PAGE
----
Henley closed his third round with a run of five straight pars, then became the beneficiary of a pair of late bogeys from Brian Harman that left Henley alone in second place.


    Full-field scores from the Travelers Championship

    Travelers Championship: Articles, photos and videos


    “Could have made a couple more putts, but to end with two up-and-downs like that was nice,” Henley said. “I felt a little bit weird over the shots coming in, put me in some bad spots. But it was nice to have the short game to back me up.”

    Henley has won three times on Tour, most recently at the 2017 Houston Open, and he cracked the top 25 at both the Masters and U.S. Open. But with Casey riding a wave of confidence and coming off an 8-under 62 that marked the best round of the week, he knows he’ll have his work cut out for him in order to nab trophy No. 4.

    “I think I can shoot a low number on this course. You’ve got to make the putts,” Henley said. “I’m definitely hitting it well enough, and if I can get a couple putts to fall, that would be good. But I can’t control what he’s doing. I can just try to keep playing solid.”

    Getty Images

    Back from back injury, Casey eyeing another win

    By Will GrayJune 23, 2018, 11:36 pm

    CROMWELL, Conn. – Given his four-shot cushion at the Travelers Championship and his recent victory at the Valspar Championship, it’s easy to forget that Paul Casey hit the disabled list in between.

    Casey had to withdraw from The Players Championship because of a bad back, becoming the only player in the top 50 in the world rankings to miss the PGA Tour’s flagship event. He flew back to England to get treatment, and Casey admitted that his T-20 finish at last month’s BMW PGA Championship came while he was still on the mend.

    “I wasn’t 100 percent fit with the back injury, which was L-4, L-5, S-1 (vertebrae) all out of place,” Casey said. “Big inflammation, nerve pain down the leg and up the back. I didn’t know what was going on.”


    Full-field scores from the Travelers Championship

    Travelers Championship: Articles, photos and videos


    Thanks in large part to a combination of MRIs, back adjustments and anti-inflammatories, Casey finally turned the corner. His T-16 finish at last week’s U.S. Open was the first event for which he felt fully healthy since before the Players, and he’s on the cusp of a second title since March after successfully battling through the injury.

    “We thought we were fixing it, but we weren’t. We were kind of hitting the effects rather than the cause,” Casey said. “Eventually we figured out the cause, which was structural.”

    Casey started the third round at TPC River Highlands two shots off the lead, but he’s now four clear of Russell Henley after firing an 8-under 62 that marked the low round of the week.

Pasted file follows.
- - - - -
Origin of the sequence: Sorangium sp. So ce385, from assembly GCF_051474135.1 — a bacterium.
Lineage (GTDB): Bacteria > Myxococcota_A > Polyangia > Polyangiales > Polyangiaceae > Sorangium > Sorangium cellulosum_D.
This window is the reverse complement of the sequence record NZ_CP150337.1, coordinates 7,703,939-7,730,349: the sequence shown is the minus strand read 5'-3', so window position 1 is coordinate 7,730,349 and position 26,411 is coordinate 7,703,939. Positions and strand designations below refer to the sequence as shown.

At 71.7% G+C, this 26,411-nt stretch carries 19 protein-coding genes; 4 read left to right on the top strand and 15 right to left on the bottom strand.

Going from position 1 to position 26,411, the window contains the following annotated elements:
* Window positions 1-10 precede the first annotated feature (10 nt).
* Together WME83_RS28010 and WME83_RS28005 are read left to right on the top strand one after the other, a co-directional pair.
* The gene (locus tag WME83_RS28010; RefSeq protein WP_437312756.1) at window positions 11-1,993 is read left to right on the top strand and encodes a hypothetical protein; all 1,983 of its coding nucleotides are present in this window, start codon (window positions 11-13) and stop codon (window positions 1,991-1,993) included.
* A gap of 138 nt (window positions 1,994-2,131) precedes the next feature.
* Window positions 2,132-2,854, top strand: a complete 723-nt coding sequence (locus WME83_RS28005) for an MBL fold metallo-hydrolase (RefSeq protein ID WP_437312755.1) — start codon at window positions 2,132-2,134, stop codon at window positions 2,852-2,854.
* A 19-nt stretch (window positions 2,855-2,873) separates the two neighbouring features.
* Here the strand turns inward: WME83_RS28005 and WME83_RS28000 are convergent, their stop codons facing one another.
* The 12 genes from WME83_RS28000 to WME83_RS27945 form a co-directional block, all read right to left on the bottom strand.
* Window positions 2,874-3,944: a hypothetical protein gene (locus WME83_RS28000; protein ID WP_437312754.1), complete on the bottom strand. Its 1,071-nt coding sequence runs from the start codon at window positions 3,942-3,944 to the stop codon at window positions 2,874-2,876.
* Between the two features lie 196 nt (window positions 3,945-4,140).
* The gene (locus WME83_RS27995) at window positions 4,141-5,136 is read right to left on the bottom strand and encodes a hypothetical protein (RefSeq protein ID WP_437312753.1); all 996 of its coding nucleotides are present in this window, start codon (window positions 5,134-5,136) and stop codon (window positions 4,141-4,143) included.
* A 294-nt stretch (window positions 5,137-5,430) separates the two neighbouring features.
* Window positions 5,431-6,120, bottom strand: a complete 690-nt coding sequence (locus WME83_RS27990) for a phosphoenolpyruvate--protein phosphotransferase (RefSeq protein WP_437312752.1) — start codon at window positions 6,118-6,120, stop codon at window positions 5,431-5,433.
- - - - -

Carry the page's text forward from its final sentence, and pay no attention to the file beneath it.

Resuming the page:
Getty Images

    Bubba thinks he'll need a Sunday 60 to scare Casey

    By Will GrayJune 23, 2018, 11:15 pm

    CROMWELL, Conn. – Perhaps moreso than at most PGA Tour venues, a low score is never really out of reach at TPC River Highlands. Positioned as a welcome change of pace after the U.S. Open, the Travelers Championship offers a lush layout that often pushes the balance much closer to reward than risk.

    This is where Jim Furyk shot a 58 on the par-70 layout two years ago – and he didn’t even win that week. So even though Paul Casey enters the final round with a commanding four-shot lead, there’s still plenty of hope for the chase pack that something special could be in store.

    Count Bubba Watson among the group who still believe the title is up for grabs – even if it might require a Herculean effort, even by his standards.


    Full-field scores from the Travelers Championship

    Travelers Championship: Articles, photos and videos


    Watson has won the Travelers twice, including in a 2015 playoff over Casey. But starting the final round in a large tie for sixth at 10 under, six shots behind Casey, he estimates that he’ll need to flirt with golf’s magic number to give the Englishman something to worry about.

    “My 7 under yesterday, I need to do better than that. I’m going to have to get to like 10 [under],” Watson said. “The only beauty is, getting out in front, you have a chance to put a number up and maybe scare them. But to scare them, you’re going to have to shoot 10 under at worst, where I’m at anyway.”

    Watson started the third round three shots off the lead, and he made an early move with birdies on Nos. 1 and 2 en route to an outward 32. The southpaw couldn’t sustain that momentum, as bogeys on Nos. 16 and 17 turned a potential 65 into a relatively disappointing 67.

    “Bad decision on the par-3, and then a very tough tee shot for me on 17, and it just creeped into the bunker,” Watson said. “Just, that’s golf. You have mistakes every once in a while.”